(October 15, 2020) Amy Shearn is the author of the novels Unseen City, The Mermaid of Brooklyn, and How Far Is the Ocean From Here. She is a senior editor at Forge and a fiction editor at Joyland, and her work has appeared in the New York Times, Slate, Literary Hub, and many other publications. Amy has an MFA from the University of Minnesota, and lives in Brooklyn with her two children.
FROM THE EPISODE: READING LIST & REFERENCES
Forge, Medium’s publication on personal development
Amy’s feature on stoicism: Forge, “What Happens When You Go Full Stoic”
Norma Jean the Termite Queen, Sheila Ballantyne (Doubleday & Company, 1975)
The Barter, Siobhan Adcock (Penguin Random House, 2014)
The Days of Abandonment, Elena Ferrante (Europa Editions, 2005)
Forty Rooms, Olga Grushin (Penguin Random House, 2016)
100 Essays I Don’t Have Time to Write, Sarah Ruhl (Farrar, Straus and Giroux, 2015)
Lenka Clayton’s Artist Residency in Motherhood
The Resort: A workspace outside the home with virtual monthly memberships, craft talks, and accountability groups
The practice of giving up what you can’t control is so useful in this time when there’s so much that’s crazy and stressful that I am not in control of, as powerful as I am.
I’m aware of how much my daughter is watching me, and I think about the kind of woman and mother I want her to be—or feel like she has to be. I would never want her to grow up and think, “Oh my God, I have to do everything perfectly.”
So much of being creative is giving up control and letting in a little bit of wildness.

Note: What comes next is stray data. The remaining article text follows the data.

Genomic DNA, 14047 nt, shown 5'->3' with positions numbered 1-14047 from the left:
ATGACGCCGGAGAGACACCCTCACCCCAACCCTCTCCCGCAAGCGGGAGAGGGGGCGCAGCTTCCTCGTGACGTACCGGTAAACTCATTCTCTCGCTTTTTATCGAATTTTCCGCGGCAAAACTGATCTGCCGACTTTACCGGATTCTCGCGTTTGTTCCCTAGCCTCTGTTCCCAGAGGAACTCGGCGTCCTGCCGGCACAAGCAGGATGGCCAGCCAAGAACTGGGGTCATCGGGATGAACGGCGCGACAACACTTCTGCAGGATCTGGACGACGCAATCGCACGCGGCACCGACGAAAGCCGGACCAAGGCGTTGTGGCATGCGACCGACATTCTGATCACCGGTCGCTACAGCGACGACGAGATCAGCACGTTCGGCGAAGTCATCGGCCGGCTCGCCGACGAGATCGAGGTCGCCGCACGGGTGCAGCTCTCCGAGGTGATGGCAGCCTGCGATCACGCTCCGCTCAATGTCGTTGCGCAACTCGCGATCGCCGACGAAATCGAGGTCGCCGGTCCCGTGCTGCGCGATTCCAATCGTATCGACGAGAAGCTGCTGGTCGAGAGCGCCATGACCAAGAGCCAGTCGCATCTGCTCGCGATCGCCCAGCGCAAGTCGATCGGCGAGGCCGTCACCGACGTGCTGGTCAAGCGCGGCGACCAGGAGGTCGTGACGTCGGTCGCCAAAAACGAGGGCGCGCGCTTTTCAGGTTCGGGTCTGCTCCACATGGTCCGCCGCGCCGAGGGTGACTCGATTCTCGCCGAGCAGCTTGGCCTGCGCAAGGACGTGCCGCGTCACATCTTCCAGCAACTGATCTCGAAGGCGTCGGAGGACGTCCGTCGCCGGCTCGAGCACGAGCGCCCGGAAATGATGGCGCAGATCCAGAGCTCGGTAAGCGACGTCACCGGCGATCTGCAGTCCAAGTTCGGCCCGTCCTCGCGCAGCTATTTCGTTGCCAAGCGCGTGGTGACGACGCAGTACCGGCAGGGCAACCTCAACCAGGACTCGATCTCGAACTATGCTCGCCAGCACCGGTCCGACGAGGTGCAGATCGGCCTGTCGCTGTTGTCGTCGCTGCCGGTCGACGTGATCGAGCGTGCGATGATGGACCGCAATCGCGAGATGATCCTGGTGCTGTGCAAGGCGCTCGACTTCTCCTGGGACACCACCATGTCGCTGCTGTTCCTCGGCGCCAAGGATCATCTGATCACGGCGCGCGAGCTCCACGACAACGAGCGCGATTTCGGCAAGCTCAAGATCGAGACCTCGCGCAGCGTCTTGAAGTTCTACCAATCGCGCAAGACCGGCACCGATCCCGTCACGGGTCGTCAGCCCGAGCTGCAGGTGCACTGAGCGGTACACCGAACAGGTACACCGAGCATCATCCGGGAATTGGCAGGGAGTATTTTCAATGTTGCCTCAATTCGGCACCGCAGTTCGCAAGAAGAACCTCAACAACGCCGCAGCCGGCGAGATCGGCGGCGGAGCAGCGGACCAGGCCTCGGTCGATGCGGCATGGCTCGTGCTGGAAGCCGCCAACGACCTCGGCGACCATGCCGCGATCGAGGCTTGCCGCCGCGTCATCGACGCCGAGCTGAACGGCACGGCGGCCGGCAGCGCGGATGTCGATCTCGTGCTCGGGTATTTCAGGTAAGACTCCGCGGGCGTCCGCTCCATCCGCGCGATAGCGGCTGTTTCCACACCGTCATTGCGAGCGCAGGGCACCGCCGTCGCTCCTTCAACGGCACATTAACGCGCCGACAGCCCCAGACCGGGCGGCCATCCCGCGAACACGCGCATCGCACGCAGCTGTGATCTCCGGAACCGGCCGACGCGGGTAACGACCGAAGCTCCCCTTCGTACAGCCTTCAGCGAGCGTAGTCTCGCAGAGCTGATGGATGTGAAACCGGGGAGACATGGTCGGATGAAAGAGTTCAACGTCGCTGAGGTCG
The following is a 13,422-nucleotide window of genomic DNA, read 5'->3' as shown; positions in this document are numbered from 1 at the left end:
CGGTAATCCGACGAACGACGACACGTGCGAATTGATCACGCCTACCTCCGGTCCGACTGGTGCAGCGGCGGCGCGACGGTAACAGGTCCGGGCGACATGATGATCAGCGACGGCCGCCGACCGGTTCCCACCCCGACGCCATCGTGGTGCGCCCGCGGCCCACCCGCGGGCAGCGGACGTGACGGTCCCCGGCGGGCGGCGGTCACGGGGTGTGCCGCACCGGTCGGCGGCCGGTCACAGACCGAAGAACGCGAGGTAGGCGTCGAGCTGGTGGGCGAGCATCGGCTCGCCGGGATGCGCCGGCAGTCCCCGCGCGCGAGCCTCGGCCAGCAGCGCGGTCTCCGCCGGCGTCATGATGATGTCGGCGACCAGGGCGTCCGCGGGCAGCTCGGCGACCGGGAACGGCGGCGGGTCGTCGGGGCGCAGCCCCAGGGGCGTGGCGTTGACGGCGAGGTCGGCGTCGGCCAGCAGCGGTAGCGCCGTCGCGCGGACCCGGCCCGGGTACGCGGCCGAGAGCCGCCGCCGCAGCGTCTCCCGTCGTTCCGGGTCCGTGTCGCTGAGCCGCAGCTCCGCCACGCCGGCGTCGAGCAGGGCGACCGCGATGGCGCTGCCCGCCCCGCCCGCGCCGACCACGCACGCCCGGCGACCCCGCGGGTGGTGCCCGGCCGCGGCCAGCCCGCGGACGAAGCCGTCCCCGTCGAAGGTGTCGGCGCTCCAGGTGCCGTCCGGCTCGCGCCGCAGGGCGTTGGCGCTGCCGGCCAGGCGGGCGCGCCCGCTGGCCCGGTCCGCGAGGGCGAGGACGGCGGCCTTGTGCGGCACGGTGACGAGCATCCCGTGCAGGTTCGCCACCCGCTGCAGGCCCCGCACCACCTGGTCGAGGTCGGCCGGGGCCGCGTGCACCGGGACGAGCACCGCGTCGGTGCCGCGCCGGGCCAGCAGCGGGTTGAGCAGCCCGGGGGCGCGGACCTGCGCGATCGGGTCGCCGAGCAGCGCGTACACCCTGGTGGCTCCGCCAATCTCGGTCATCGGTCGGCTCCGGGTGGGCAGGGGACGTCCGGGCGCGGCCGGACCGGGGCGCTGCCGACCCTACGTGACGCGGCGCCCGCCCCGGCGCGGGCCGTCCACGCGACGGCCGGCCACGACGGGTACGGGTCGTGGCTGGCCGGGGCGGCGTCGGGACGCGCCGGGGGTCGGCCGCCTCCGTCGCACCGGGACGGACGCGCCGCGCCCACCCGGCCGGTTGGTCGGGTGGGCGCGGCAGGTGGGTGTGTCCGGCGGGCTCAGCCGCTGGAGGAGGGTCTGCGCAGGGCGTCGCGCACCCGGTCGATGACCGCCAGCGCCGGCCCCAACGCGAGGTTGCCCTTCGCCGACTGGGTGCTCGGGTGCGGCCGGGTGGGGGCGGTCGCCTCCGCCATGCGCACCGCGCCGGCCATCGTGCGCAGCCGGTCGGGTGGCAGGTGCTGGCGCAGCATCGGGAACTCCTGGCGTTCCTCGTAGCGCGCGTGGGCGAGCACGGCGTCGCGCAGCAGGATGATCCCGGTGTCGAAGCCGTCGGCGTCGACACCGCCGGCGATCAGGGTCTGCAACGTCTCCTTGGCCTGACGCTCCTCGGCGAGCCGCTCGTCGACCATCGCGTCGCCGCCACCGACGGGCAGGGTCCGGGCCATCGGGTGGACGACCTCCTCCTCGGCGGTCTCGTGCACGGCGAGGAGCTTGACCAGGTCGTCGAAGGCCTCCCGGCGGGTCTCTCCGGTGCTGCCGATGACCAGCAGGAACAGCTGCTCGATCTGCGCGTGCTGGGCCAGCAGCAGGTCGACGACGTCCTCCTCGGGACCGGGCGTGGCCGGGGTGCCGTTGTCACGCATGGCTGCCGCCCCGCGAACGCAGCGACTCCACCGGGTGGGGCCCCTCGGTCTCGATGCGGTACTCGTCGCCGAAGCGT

If you’re going to have kids, sit down with your partner and have a real conversation. Tell them, “I am going to need this much time to work on my writing. When are we going to make that happen?”
Something I think is hard about writing as a mother is that your goal as a mother is to make things pleasant and take care of people—but in writing, it’s much better if you’re not trying to be pleasant. You’re trying to be as honest and real as possible.
People think your main character is you, no matter what. It’s insulting because there’s a subtext of, “How could a woman really create something from scratch? Obviously, she’s just writing about herself.”
There’s amazing intimacy in the relationship between the writer and the reader who never meet each other. It’s almost otherworldly.
There’s such dissonance in the way many of us live so disconnected from our mammal selves. I was working at an office, not seeing sunlight or breathing air—and also growing a person in my guts. That’s bananas.
We’re in a moment where historic numbers of women are dropping out of the workplace. The husband’s career is being prioritized, and that’s not a failing on the part of women; the system has failed.
Life is not interrupting the work; life is the work.